Critical comments Privacy First on consultation UBO register
Late last year, the European Court ruled in a landmark case that the public UBO register violates European privacy law. Since then, the Dutch UBO register has not been publicly accessible. However, new legislation is now in the pipeline that threatens to put UBOs at risk again.
Early 2021 made Privacy First with Boekx Advocaten filed a lawsuit against the State over the new UBO register. Under the legislation on which the UBO register is based, all 1.5 million legal entities registered in the Trade Register had to disclose all kinds of privacy-sensitive information about their UBOs ('ultimate interested parties'). This concerned millions of directors, shareholders and senior executives of all Dutch companies, foundations, associations, churches, etc. Privacy Firste considered this a massive privacy violation with major personal security risks. Privacy First therefore requested the court to declare the UBO register unlawful. After all, much of the information in the UBO register would be publicly accessible. Privacy First considered this completely disproportionate and in violation of European privacy law. The District Court of The Hague judged subsequently that the legality of the European money laundering directives on which the UBO register was based could indeed be questioned. In appeal the Hague Court of Appeal also stressed that a UBO fearing for its security could shield this personal data from the general public. In a similar Luxembourg case supported by Privacy First judged the EU Court in November 2022 subsequently that the public accessibility of all UBO registers in the European Union violates European privacy law.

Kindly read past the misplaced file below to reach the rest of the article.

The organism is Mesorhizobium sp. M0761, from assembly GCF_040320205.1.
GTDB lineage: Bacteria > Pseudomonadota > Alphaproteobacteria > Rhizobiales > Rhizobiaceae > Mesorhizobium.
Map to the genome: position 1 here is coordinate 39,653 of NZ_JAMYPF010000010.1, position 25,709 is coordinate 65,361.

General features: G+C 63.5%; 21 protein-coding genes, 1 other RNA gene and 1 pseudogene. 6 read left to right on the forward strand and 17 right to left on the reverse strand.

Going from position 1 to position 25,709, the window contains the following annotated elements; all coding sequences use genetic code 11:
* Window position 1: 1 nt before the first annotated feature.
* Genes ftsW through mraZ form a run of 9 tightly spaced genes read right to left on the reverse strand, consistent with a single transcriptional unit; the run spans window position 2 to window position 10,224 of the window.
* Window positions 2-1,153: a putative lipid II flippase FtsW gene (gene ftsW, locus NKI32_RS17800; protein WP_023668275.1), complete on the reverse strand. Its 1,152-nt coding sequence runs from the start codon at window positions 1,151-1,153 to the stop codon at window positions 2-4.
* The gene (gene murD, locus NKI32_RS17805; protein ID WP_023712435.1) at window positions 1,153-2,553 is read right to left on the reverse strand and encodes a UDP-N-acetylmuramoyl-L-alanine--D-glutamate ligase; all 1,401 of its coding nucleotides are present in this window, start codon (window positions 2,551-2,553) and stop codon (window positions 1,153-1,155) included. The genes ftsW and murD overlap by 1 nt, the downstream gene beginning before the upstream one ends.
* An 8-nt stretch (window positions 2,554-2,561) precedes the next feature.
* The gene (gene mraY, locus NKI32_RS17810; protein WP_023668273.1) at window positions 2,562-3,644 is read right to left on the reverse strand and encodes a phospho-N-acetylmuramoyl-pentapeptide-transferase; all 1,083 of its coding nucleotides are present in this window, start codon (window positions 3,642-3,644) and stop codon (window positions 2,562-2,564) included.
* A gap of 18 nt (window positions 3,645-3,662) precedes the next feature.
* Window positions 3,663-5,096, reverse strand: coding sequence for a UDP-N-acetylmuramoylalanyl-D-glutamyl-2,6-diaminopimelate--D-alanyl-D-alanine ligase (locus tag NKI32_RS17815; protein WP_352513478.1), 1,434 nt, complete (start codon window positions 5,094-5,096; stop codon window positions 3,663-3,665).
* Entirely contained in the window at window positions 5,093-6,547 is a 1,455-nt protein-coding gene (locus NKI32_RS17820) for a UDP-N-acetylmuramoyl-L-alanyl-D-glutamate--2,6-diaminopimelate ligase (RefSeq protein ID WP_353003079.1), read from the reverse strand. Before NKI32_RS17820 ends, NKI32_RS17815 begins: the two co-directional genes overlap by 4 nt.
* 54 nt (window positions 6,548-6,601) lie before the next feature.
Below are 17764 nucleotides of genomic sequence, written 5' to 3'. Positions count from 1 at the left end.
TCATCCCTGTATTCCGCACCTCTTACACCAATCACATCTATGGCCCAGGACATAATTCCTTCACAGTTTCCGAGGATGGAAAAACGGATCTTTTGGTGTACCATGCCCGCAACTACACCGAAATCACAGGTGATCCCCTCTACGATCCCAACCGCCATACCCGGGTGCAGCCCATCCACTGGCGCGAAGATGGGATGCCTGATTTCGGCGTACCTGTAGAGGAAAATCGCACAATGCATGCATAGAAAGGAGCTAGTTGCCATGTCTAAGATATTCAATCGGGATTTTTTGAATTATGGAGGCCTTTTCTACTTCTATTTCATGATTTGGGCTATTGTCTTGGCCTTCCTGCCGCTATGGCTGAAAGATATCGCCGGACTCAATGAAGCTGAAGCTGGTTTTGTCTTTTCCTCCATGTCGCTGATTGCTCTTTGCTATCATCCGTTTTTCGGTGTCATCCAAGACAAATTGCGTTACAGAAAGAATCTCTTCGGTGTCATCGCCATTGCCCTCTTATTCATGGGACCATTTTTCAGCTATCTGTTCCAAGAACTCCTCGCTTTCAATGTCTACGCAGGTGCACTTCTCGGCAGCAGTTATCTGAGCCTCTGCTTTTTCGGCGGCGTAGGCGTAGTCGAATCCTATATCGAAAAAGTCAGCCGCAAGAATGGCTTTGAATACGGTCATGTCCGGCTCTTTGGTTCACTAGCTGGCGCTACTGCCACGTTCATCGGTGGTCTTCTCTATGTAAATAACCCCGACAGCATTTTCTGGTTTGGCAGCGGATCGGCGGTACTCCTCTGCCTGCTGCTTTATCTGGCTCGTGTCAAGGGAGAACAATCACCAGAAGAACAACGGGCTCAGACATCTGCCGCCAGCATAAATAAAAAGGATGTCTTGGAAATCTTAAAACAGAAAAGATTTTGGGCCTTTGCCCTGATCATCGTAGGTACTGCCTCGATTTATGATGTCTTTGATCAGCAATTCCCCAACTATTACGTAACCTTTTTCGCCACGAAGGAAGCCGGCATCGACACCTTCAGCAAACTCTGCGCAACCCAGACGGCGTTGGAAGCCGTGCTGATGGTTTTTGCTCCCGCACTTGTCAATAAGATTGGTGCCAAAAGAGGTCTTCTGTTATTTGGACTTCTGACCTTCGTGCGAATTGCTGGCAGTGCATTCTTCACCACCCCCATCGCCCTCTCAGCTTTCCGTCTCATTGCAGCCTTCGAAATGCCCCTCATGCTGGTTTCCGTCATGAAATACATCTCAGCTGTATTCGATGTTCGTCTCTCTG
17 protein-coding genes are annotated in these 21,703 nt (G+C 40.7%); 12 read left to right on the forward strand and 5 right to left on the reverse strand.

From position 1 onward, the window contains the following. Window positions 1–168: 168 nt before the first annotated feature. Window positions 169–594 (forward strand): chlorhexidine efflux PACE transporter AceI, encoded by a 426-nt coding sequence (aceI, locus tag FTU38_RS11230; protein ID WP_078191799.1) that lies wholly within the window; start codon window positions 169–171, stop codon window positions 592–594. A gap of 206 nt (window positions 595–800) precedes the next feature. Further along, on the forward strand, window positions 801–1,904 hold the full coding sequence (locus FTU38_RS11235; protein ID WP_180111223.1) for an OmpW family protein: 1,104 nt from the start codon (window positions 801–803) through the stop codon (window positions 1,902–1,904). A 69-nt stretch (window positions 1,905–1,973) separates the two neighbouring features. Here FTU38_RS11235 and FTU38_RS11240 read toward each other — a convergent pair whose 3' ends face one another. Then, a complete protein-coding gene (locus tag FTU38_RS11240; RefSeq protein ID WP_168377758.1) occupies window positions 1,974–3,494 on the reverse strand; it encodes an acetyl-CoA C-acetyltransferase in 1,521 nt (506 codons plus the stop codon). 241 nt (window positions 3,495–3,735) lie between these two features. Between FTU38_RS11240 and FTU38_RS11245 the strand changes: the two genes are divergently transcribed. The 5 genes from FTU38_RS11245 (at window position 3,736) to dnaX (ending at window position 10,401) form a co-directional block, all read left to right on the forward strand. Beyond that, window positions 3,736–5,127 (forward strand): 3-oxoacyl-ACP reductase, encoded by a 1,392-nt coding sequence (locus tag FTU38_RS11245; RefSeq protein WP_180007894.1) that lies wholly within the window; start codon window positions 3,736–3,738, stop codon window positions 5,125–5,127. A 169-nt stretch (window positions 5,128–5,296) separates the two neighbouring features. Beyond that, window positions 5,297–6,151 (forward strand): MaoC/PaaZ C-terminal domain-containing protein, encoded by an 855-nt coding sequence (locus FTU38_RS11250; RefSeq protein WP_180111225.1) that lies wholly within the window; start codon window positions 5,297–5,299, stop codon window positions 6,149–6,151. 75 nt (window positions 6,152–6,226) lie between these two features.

Since then, the Dutch UBO register has not been publicly accessible. This, however, to the displeasure of some in the social forces, so Privacy First has continued to critically monitor all developments surrounding the UBO register. In this context, there was recently a internet consultation on a draft bill containing new rules on the accessibility of the UBO register. Privacy First took that opportunity to submit a comprehensive commentary on the draft bill and some related issues. Our comments cover the following topics:
- Access only for Wwft-compliant companies under integrity supervision and with whom data protection measures are in place.
- Careful regulation of possible access on grounds of 'legitimate interest'.
- Measures against misuse of UBO data.
- Adverse impact measures for non-profit organisations (NGOs).
- Correction of incorrect implementation of European rules on endangered UBOs.
- Correction of retention period.
If necessary, Privacy First will again go to court in the future as soon as another massive privacy breach is threatened by the UBO register.